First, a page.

A Japanese disease expert who inspected the Diamond Princess said he was 'so scared' of catching the coronavirus because hygiene on the cruise ship was so bad




A Japanese disease expert who inspected the Diamond Princess said he was \
A Japanese disease expert who inspected the Diamond Princess said he was \'so scared\' of catching the coronavirus because hygiene on the cruise ship was so bad  


NHK/YouTube/Kentato Iwata

  • A Japanese disease expert who inspected the Diamond Princess said hygiene on the quarantined cruise ship was so bad that he was genuinely "so scared" of contracting the novel coronavirus on board.

  • Professor Kentaro Iwata, who was on the ground during the Ebola and SARS outbreaks, said he "never had fear" of getting infected by those diseases, but was terrified of getting the coronavirus on the Diamond Princess.

  • The ship and its passengers have been quarantined in Yokohama Bay since February 3, though some governments evacuated their citizens this week.

  • As of Tuesday, 542 passengers have tested positive for the coronavirus, also known as COVID-19.

  • In a video posted on YouTube Tuesday, Iwata described "completely inadequate" infection controls and said "everybody" on board "was not careful about it."

  • A Japanese health official hit back at Iwata's remarks, saying the ship was in good hands.

  • Visit Business Insider's homepage for more stories.

A Japanese disease expert who inspected the Diamond Princess cruise ship said the hygiene conditions and disease controls on board were so bad, he was "so scared" of contracting the novel coronavirus himself.

The ship and all its passengers have been quarantined in Yokohama Bay, near Tokyo, since February 3. The number of infections on the ship have steadily risen, with 542 cases recorded as of Tuesday.

Professor Kentaro Iwata, head of the Infectious Diseases department at Kobe University Hospital and a member of Japan's Disaster Medical Assistance Team, spent Tuesday monitoring the ship's conditions.

Iwata - who helped fight Ebola and SARS from Africa and China during those outbreaks - described the Diamond Princess as being "completely inadequate" and medics on board being callous about the disease.


Kim Kyung-Hoon/Reuters

"The cruise ship was completely inadequate in terms of the infection control," Iwata said in a video blog posted to YouTube late Tuesday.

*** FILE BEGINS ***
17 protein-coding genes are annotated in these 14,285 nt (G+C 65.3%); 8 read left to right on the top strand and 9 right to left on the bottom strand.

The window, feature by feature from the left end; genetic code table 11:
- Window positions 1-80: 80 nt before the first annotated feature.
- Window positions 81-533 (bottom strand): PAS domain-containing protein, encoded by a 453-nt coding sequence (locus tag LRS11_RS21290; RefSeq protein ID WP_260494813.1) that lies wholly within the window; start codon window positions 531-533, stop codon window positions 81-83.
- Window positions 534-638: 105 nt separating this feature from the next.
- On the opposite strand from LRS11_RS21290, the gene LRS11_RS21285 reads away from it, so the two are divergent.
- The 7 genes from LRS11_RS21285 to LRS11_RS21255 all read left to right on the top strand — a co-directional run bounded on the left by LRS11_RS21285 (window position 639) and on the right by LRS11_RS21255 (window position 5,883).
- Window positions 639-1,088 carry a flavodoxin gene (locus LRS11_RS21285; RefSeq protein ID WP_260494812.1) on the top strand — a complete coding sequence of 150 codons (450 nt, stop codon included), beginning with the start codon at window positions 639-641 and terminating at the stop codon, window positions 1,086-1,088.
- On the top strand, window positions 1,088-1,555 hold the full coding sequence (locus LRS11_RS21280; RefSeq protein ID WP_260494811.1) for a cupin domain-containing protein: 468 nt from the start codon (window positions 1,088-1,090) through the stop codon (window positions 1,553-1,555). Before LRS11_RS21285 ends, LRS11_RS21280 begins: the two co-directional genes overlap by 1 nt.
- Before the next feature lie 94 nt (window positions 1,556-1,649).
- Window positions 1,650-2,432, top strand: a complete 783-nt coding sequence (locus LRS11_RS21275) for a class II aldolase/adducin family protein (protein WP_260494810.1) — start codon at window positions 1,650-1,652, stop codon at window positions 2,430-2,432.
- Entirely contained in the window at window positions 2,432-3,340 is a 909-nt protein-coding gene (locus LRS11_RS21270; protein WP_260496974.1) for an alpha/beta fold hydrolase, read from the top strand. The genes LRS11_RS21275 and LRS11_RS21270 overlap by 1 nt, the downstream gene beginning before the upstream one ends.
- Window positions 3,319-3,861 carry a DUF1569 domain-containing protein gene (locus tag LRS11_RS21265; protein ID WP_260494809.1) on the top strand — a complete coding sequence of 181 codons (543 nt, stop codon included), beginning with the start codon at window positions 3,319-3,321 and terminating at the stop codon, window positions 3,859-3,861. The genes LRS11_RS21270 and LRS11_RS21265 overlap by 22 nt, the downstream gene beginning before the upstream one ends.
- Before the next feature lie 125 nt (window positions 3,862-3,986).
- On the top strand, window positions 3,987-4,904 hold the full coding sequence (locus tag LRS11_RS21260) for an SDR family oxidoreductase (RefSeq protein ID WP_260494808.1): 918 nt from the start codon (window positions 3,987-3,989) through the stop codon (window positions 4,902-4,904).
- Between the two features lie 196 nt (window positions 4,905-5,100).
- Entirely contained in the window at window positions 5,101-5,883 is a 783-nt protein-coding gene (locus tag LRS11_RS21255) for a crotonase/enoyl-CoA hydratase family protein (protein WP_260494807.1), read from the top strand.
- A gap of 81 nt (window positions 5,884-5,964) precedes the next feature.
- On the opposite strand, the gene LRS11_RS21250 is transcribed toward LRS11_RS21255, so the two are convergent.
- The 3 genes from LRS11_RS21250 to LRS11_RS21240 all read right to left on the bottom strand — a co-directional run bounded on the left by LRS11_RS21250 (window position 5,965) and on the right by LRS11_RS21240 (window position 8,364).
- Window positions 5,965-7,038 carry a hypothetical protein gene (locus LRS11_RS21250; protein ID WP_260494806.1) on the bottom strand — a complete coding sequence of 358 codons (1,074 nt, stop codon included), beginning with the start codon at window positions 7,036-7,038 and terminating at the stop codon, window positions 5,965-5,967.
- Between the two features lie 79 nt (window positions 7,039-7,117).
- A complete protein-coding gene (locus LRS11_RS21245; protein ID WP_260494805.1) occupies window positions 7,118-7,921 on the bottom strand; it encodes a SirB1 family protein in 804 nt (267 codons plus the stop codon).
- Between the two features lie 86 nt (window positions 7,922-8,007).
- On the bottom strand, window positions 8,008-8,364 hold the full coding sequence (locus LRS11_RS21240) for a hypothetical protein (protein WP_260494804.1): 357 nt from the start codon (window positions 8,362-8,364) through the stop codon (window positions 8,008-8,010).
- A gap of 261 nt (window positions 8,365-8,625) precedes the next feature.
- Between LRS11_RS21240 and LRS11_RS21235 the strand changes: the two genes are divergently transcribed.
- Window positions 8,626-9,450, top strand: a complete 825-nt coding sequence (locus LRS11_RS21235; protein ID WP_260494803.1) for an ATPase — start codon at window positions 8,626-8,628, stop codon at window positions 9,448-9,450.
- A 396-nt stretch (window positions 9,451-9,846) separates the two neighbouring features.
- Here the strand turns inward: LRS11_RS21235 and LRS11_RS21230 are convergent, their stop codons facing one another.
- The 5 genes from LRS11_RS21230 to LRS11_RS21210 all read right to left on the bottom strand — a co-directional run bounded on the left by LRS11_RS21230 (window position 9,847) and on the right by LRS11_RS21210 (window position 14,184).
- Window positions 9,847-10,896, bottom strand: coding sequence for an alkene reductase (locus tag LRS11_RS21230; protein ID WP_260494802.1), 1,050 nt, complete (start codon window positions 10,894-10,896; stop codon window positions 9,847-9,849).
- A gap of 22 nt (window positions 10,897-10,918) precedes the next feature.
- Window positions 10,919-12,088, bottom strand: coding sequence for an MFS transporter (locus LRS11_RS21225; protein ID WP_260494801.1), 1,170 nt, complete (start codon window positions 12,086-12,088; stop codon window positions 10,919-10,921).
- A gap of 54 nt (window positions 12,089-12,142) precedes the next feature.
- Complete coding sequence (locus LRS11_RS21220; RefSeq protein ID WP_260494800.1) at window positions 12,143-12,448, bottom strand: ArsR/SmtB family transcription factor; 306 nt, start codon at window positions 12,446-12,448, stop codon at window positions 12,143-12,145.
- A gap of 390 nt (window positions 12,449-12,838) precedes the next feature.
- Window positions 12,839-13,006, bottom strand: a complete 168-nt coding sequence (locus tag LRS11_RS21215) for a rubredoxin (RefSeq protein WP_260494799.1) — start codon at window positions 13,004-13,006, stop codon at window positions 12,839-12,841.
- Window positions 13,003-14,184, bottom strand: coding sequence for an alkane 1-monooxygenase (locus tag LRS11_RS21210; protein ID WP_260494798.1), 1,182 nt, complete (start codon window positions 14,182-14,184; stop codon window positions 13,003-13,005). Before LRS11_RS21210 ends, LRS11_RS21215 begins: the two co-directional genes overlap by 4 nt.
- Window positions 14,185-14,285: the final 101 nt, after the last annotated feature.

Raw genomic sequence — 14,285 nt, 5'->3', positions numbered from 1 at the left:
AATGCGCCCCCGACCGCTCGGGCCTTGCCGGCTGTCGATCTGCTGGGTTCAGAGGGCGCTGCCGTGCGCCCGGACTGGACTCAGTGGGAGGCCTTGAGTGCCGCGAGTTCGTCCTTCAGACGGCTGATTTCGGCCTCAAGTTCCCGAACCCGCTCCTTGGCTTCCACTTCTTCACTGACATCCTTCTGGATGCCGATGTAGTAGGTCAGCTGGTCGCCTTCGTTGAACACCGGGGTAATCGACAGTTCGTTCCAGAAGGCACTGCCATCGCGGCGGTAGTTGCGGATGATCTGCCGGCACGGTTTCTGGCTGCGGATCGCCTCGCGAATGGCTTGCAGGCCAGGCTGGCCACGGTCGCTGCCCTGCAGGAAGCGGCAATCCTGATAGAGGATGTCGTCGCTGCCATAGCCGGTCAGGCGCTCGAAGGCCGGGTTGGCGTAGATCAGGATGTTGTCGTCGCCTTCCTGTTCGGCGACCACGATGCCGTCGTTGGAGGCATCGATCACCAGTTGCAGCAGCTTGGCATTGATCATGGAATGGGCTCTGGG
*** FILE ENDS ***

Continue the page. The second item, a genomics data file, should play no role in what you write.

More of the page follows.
"There was no distinction between the green zone, which is free of infection, and the red zone, which is potentially contaminated by the virus."

"I've dealt with a lot of infections - for more than 20 years - and I was in Africa dealing with the Ebola outbreak, other countries dealing with Cholera outbreak I was in China in 2003 dealing with SARS," he said.

"I never had fear of getting infection myself for Ebola, SARS, Cholera, because I know how to protect myself, and how to protect others, and how infection control should be."

"But inside Princess Diamond I was so scared. I was so scared of getting COVID-19, because there was no way to tell where the virus is," he said. "No green zone, no red zone. Everywhere could have virus and everybody was not careful about it."


Reuters/Issei Kato

Iwata also described seeing medical professionals on the ship taking what he considered inadequate measures to contain and prevent the virus.

He said he saw medics reusing their protective gear - or personal protective equipment (PPE) - as well as eating and touching their phones with the same gloves they used to examine the ship and patients.

"People were eating in one place, people were wearing PPE, in old PPE, and eating lunch with gloves on and just dealing with the smartphone in PPE," Iwata said.

Watch Iwata's full video here:

Japan's health authorities hit back at Iwata's statement, telling the Asahi Shimbun on Wednesday that it was a "misconception" that the ship was not in the hands of qualified professionals.

Fears that the Diamond Princess was carrying the coronavirus were sparked last month after one passenger tested positive for the virus after he disembarked the cruise in Hong Kong in late January. Some 3,700 passengers and crew had still been on the ship at the time.

Multiple health experts said earlier this month that quarantining hundreds of people on the Diamond Princess could actually be contributing to the spread in coronavirus cases, Business Insider's Morgan McFall-Johnsen reported.

  • Read more:

  • I've been traveling in Asia for 3 weeks amid the deadly coronavirus outbreak, and actually catching the virus is far from my biggest fear

  • Hubei is sweeping the province for undetected coronavirus cases by tracking and investigating purchases of fever and cough medicine

  • The cruise industry has been rocked by the coronavirus. Here's you how can find out if your ship has been impacted.

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